December 16, 2021

Changes are Coming to the Biden Administration's Federal Sustainability Plan

Holland & Knight Alert
Taite R. McDonald | Kelsey M. Hayes


  • A potential amendment to the Federal Acquisition Regulatory (FAR) would require federal agencies to consider "the social cost of greenhouse gas emissions" in procurement decisions and to give preference to bids and proposals from suppliers with lower social costs of greenhouse gas emissions – similar to the Buy America domestic preference policy.
  • The Executive Order establishes a "Buy Clean" policy, designed to promote the use of construction materials with lower embodied emissions.
  • The General Services Administration (GSA) is directed to ensure that new leases are "green leases," requiring the reporting of annual greenhouse gas emissions, energy consumption, water consumption and waste generation.

President Joe Biden issued an Executive Order on Catalyzing Clean Energy Industries and Jobs through Federal Sustainability on Dec. 8, 2021, emphasizing the federal government's role and initiative "[a]s the single largest land owner, energy consumer, and employer in the Nation," to "build, buy, and manage electricity, vehicles, buildings, and other operations to be clean and sustainable."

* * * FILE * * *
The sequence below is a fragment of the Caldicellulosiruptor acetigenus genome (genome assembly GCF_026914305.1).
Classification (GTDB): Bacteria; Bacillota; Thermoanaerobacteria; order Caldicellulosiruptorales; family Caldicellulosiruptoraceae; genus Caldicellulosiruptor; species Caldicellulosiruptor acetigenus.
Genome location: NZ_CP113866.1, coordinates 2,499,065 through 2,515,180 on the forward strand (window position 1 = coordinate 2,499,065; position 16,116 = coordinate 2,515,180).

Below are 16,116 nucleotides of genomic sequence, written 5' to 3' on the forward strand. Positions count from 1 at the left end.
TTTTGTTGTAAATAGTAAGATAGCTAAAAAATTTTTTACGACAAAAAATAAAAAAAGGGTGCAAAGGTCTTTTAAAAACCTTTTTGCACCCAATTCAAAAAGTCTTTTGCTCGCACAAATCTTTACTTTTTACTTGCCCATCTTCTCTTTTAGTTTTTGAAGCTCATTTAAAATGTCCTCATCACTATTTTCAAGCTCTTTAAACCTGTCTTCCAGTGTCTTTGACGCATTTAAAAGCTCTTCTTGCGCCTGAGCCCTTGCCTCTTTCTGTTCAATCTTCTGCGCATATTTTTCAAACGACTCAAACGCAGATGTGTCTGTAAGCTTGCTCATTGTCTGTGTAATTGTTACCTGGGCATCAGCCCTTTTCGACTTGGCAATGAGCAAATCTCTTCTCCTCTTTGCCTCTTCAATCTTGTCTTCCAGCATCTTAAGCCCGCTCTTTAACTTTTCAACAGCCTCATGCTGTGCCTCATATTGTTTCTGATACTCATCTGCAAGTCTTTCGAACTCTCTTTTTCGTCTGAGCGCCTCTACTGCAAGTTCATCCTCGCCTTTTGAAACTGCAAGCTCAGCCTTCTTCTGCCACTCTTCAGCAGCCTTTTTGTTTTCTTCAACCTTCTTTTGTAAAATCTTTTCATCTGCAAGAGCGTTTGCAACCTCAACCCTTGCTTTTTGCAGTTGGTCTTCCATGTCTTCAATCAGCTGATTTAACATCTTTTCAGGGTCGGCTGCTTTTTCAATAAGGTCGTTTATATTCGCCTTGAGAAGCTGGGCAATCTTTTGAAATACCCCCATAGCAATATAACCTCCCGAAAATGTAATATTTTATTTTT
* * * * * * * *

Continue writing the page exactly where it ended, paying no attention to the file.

The Executive Order (E.O.) and its accompanying Federal Sustainability Plan follow and build upon two earlier climate-related E.O.s, Executive Order on Tackling the Climate Crisis at Home and Abroad (E.O. 14008, Jan. 27, 2021) and Executive Order on Climate-Related Financial Risk (E.O. 14030, May 20, 2021), as well as an advance notice of proposed rulemaking issued by the Federal Acquisition Regulatory (FAR) Council in October 2021 (comment period extended from Dec. 14, 2021, to Jan. 13, 2022), which seeks feedback on a potential amendment to the FAR to ensure that federal agency procurements minimize the risk of climate change.

This E.O. further invigorates the Biden Administration's efforts to position the U.S. as a leader on the low-carbon economic transition to bring net greenhouse gas emissions to zero, empowering nearly every federal agency with a role in reducing emissions. Further, the directive is the latest in a series of actions intended to reverse actions taken by the Trump Administration's broader deregulatory initiatives to "unravel the red tape."

Federal Sustainability Plan Goals

The Biden Administration's sustainable procurement initiatives have the potential to impact a broad array of industries, contractors and lessors. At a high-level, the Federal Sustainability Plan seeks to achieve the following: